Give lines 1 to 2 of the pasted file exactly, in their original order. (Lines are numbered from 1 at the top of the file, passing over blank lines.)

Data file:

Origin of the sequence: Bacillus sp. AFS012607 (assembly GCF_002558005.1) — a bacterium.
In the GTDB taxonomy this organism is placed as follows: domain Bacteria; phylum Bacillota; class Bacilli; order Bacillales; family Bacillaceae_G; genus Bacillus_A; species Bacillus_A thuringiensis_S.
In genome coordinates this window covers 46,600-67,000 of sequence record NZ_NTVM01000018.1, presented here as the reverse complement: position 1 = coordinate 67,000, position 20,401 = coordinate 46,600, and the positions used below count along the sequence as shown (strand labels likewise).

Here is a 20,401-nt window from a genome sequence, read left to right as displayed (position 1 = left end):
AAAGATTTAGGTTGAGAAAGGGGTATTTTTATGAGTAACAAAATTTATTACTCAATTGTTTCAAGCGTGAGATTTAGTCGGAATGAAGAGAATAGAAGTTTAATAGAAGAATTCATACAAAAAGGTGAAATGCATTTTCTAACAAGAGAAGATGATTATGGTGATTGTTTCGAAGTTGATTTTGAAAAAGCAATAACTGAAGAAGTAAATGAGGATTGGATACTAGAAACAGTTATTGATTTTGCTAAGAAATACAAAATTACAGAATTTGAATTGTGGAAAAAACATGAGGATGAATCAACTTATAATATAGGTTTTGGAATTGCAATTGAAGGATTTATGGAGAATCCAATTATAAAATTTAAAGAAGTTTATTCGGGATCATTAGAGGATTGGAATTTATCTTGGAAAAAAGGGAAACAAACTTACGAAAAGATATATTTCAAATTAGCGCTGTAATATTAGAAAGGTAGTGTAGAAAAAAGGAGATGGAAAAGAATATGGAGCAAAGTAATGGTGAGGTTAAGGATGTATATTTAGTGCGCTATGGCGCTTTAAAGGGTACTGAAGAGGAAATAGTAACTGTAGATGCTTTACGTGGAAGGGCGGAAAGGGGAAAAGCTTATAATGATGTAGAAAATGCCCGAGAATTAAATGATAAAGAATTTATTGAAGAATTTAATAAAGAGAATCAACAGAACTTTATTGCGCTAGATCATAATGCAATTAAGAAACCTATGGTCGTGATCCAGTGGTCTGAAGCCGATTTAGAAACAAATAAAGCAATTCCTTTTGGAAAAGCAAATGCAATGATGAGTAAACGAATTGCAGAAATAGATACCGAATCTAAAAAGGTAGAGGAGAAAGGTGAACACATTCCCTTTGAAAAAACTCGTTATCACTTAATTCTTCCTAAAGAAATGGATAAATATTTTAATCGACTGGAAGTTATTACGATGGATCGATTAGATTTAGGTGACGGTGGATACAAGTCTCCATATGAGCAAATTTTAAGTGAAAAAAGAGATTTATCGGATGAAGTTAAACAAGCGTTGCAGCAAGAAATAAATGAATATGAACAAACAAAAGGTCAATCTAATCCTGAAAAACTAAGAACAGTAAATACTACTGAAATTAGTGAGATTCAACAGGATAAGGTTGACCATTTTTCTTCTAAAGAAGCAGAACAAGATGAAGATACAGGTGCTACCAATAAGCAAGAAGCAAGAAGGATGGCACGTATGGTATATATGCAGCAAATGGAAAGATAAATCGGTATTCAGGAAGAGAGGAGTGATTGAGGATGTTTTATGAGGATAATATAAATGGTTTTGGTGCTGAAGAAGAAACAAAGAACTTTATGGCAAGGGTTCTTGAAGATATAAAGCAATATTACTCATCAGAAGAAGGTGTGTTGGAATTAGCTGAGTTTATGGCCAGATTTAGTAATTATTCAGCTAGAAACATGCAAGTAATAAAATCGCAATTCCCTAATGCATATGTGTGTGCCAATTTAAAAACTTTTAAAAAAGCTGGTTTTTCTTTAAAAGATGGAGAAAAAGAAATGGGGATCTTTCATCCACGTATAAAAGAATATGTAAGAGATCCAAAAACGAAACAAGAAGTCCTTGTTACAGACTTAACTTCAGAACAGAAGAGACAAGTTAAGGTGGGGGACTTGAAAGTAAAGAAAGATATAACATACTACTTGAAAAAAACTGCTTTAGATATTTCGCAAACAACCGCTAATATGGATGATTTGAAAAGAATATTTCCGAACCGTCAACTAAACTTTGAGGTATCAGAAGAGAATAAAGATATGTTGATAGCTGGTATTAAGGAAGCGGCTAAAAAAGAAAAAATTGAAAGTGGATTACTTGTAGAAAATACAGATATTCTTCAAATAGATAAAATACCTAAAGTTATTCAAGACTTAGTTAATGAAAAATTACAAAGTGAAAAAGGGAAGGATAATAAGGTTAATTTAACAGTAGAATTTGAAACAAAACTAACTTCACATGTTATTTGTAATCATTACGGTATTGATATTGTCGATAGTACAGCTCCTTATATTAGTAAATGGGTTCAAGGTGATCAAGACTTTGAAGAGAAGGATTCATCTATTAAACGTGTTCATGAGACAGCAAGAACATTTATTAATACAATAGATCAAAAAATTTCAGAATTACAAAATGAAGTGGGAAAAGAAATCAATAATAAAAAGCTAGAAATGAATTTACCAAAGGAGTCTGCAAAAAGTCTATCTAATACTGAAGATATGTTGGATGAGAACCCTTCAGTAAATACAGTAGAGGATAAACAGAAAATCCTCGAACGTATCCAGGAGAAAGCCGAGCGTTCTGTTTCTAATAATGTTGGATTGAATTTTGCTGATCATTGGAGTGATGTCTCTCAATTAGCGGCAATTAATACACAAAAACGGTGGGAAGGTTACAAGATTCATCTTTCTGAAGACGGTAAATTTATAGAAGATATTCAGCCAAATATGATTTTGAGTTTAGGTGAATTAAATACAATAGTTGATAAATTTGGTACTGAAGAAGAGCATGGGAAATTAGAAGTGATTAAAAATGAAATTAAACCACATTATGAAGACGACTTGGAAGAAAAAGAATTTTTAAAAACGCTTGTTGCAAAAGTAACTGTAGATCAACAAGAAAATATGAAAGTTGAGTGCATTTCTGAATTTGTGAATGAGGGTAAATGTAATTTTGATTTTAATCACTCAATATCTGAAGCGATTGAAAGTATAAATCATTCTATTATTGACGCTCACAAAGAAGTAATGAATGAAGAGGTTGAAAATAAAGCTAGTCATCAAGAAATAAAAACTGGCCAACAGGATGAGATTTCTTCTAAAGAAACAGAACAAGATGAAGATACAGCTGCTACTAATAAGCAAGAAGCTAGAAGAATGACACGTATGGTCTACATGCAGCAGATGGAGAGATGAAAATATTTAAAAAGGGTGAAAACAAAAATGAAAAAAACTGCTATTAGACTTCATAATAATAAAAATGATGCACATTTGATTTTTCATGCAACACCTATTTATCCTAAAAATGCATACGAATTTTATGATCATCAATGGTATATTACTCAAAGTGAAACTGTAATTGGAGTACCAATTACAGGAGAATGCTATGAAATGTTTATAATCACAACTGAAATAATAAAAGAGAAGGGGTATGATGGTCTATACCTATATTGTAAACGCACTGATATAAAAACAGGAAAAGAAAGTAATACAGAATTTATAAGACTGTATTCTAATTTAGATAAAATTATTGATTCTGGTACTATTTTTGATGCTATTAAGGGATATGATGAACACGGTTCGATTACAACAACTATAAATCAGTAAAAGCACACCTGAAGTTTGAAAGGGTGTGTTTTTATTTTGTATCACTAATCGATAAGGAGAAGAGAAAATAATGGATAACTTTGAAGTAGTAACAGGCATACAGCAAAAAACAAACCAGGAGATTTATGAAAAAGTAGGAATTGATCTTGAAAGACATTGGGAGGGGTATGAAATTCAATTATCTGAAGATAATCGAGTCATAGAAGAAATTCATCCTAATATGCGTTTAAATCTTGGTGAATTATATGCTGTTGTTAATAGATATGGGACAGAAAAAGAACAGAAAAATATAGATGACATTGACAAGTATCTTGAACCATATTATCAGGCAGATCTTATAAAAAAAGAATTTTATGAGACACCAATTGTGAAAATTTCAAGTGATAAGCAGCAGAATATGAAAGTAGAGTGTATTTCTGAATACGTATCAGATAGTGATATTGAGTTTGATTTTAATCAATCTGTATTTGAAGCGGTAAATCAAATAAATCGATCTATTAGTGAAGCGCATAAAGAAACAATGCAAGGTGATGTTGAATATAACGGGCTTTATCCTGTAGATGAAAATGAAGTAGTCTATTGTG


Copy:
Origin of the sequence: Bacillus sp. AFS012607 (assembly GCF_002558005.1) — a bacterium.
In the GTDB taxonomy this organism is placed as follows: domain Bacteria; phylum Bacillota; class Bacilli; order Bacillales; family Bacillaceae_G; genus Bacillus_A; species Bacillus_A thuringiensis_S.